Close chrome (or chromium) and restart with the
--disable-web-security argument. I just tested this and verified that I can access the contents of an iframe with src="http://google.com" embedded in a page served from "localhost" (tested under chromium 5 / ubuntu). For me the exact command was:
Note : Kill all chrome instances before running command
chromium-browser --disable-web-security --user-data-dir="[some directory here]"
The browser will warn you that "you are using an unsupported command line" when it first opens, which you can ignore.
From the chromium source:
// Don't enforce the same-origin policy. (Used by people testing their sites.) const wchar_t kDisableWebSecurity = L"disable-web-security";
Before Chrome 48, you could just use:
Yep. For OSX, open Terminal and run:
$ open -a Google\ Chrome --args --disable-web-security --user-data-dir
For Linux run:
$ google-chrome --disable-web-security
Also if you're trying to access local files for dev purposes like AJAX or JSON, you can use this flag too.
For Windows go into the command prompt and go into the folder where Chrome.exe is and type
That should disable the same origin policy and allow you to access local files.
Update: For Chrome 22+ you will be presented with an error message that says:
You are using an unsupported command-line flag: --disable-web-security. Stability and security will suffer.
However you can just ignore that message while developing.
For Windows users:
The problem with the solution accepted here, in my opinion is that if you already have Chrome open and try to run the
chrome.exe --disable-web-security command it won't work.
However, when researching this, I came across a post on Super User, Is it possible to run Chrome with and without web security at the same time?.
Basically, you need to add to the command and run it like this instead (or create a shortcut with it and run a new Chrome instance through that)
chrome.exe --user-data-dir="C:/Chrome dev session" --disable-web-security
which will open a new "insecure" instance of Chrome at the same time as you keep your other "secure" browser instances open and working as normal.
This works by creating a new folder/directory "Chrome dev session" under C: and tells this new Chrome instance to use that folder/directory for its user and session data. Because of this, the new instance is separated from your "normal" Chrome data and your bookmarks and other saved data will not be available in this instance.
Note: only the first "new" instance of Chrome opened with this method, is effected, hence it is only the first tab in the first new Chrome window, which is effected. If you close that instance, you can use the same command again and for example any bookmarks to your local app or similar will still be there as it's pointing to the same folder.
If you want to run multiple "insecure" instances, each one will need its own folder/directory, so you will need to runt he command again with a different folder name. This however also means that each insecure instance will be separated from the others, so any bookmarks or other saves user or session data will not be available across instances.
Open the start menu
Type windows+R or open "Run"
Execute the following command:
chrome.exe --user-data-dir="C://Chrome dev session" --disable-web-security
Go to Terminal
Execute the following command:
open /Applications/Google\ Chrome.app --args --user-data-dir="/var/tmp/Chrome dev session" --disable-web-security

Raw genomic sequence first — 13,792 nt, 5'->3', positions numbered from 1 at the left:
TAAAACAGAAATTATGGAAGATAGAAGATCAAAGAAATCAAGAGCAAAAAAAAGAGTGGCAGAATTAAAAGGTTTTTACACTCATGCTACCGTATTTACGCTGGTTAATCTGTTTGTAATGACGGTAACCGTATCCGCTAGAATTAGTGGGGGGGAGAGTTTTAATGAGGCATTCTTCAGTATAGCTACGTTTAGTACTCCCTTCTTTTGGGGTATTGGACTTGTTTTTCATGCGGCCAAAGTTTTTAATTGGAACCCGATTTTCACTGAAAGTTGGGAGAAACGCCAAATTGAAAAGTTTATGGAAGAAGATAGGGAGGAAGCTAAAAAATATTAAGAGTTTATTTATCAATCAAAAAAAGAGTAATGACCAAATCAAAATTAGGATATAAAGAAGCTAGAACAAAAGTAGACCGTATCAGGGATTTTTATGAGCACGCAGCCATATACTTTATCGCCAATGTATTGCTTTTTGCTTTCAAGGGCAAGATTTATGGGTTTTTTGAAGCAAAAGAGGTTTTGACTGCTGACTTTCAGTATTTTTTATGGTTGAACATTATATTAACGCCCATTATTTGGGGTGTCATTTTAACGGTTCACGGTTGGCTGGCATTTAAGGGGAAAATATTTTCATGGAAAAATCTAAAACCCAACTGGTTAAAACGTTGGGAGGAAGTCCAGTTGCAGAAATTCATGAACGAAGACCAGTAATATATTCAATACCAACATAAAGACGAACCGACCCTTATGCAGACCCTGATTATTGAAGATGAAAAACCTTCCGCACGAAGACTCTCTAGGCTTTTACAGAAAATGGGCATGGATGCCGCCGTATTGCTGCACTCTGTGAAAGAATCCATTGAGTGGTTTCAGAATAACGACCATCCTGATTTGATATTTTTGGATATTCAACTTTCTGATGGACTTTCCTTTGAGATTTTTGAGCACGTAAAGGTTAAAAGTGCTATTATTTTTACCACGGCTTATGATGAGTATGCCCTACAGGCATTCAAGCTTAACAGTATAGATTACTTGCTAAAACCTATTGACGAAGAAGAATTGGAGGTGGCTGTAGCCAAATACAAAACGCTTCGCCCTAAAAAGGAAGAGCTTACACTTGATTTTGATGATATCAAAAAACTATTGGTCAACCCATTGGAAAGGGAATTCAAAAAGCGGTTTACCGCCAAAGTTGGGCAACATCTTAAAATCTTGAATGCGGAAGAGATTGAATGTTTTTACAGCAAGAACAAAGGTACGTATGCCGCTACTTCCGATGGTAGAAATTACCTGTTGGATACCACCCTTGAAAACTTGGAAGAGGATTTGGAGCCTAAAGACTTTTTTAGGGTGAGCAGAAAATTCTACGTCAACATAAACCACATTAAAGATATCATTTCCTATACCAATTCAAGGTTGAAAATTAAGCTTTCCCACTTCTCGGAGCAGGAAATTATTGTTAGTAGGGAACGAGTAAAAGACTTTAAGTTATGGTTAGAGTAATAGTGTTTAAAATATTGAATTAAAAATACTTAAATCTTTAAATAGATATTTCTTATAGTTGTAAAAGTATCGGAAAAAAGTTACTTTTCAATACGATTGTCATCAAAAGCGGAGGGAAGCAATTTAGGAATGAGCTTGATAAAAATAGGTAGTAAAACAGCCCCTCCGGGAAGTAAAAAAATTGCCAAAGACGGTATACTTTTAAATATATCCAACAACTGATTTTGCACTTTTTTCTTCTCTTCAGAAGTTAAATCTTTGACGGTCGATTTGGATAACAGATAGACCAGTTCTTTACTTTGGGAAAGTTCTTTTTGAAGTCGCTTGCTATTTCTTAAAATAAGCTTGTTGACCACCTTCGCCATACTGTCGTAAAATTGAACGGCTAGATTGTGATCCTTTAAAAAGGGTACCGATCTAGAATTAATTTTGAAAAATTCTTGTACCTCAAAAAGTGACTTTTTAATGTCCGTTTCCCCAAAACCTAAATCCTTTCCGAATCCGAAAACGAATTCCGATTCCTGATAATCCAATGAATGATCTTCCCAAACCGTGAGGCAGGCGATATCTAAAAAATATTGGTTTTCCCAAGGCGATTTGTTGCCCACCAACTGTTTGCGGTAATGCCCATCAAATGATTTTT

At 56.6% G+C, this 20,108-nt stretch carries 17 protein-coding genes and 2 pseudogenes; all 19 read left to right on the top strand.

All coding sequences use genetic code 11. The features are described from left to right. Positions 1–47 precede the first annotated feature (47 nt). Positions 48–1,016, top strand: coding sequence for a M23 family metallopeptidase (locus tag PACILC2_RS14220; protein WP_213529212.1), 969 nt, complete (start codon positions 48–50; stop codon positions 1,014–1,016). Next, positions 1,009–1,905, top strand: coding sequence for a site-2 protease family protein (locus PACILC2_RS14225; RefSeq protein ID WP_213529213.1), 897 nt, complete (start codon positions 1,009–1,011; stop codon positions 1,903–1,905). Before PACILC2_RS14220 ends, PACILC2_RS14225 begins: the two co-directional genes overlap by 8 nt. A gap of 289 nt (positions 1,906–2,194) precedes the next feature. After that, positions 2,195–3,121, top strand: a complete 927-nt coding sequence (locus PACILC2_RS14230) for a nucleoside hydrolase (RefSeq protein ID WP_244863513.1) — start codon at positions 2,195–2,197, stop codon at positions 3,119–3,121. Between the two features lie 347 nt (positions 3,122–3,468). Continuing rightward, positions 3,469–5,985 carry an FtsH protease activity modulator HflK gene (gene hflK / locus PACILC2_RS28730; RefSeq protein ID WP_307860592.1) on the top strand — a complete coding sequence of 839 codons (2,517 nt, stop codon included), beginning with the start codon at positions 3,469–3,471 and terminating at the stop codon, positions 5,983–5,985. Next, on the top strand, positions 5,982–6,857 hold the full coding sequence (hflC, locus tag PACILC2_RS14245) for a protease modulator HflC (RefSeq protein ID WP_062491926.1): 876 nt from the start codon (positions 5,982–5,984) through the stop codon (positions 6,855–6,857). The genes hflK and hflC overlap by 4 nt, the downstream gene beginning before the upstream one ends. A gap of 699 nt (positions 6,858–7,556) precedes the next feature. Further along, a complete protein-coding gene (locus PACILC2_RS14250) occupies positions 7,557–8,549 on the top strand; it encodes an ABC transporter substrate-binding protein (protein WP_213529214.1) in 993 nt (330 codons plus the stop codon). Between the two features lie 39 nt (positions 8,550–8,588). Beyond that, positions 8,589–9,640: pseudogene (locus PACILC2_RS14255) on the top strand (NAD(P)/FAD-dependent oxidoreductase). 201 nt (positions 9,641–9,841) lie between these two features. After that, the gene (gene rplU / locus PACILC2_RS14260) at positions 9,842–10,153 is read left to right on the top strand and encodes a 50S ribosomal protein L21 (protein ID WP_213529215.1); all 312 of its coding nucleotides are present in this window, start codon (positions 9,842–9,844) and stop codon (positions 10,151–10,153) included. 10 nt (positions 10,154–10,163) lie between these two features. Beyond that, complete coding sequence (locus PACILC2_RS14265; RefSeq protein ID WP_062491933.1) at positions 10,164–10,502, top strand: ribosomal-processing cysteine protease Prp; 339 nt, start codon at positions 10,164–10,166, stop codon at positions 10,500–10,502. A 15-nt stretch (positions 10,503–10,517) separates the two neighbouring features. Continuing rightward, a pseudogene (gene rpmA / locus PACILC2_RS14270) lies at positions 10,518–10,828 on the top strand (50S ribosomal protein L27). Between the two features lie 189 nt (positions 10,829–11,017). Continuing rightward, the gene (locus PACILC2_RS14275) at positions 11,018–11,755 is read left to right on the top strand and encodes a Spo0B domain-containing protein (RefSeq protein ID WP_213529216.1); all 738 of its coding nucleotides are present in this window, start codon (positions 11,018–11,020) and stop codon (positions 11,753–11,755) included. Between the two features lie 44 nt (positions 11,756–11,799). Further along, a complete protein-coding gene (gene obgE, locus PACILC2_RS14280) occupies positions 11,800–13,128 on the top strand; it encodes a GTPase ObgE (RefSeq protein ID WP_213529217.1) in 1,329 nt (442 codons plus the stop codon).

A new web security disabled chrome browser should open with the following message:
If you want to open new instance of web security disabled Chrome browser without closing existing tabs then use below command
open -na Google\ Chrome --args --user-data-dir=/tmp/temporary-chrome-profile-dir --disable-web-security
It will open new instance of web security disabled Chrome browser as shown below
Using the current latest chrome **Version 96.0.4664.45 (Official Build) (64-bit) **
windows : click the start button then copy paste the below (change the D:\temp to your liking).:
chrome.exe --disable-site-isolation-trials --disable-web-security --user-data-dir="D:\temp"
Linux : start a terminal then run the below command (change the ~/tmp directory to your liking)
google-chrome --disable-site-isolation-trials --disable-web-security --user-data-dir="~/tmp"
Note : This solution will start chrome in an isolated sandbox and it will not affect the main chrome profile.
For windows users with Chrome Versions 60.0.3112.78 (the day the solution was tested and worked) and at least until today 19.01.2019 (ver. 71.0.3578.98). You do not need to close any chrome instance.
- Create a shortcut on your desktop
- Right-click on the shortcut and click Properties
- Edit the Target property
- Set it to "C:\Program Files (x86)\Google\Chrome\Application\chrome.exe" --disable-web-security --user-data-dir="C:/ChromeDevSession"
- Start chrome and ignore the message that says --disable-web-security is not supported!
BEWARE NOT TO USE THIS PARTICULAR BROWSER INSTANCE FOR BROWSING BECAUSE YOU CAN BE HACKED WITH IT!
EDIT 3: Seems that the extension no longer exists... Normally to get around CORS these days I set up another version of Chrome with a separate directory or I use Firefox with https://addons.mozilla.org/en-US/firefox/addon/cors-everywhere/ instead.
EDIT 2: I can no longer get this to work consistently.
EDIT: I tried using the just the other day for another project and it stopped working. Uninstalling and reinstalling the extension fixed it (to reset the defaults).
I didn't want to restart Chrome and disable my web security (because I was browsing while developing) and stumbled onto this Chrome extension.
Basically it's a little toggle switch to toggle on and off the Allow-Access-Origin-Control check. Works perfectly for me for what I'm doing.
Seems none of above solutions are actually working. The --disable-web-security is no longer supported in recent chrome versions.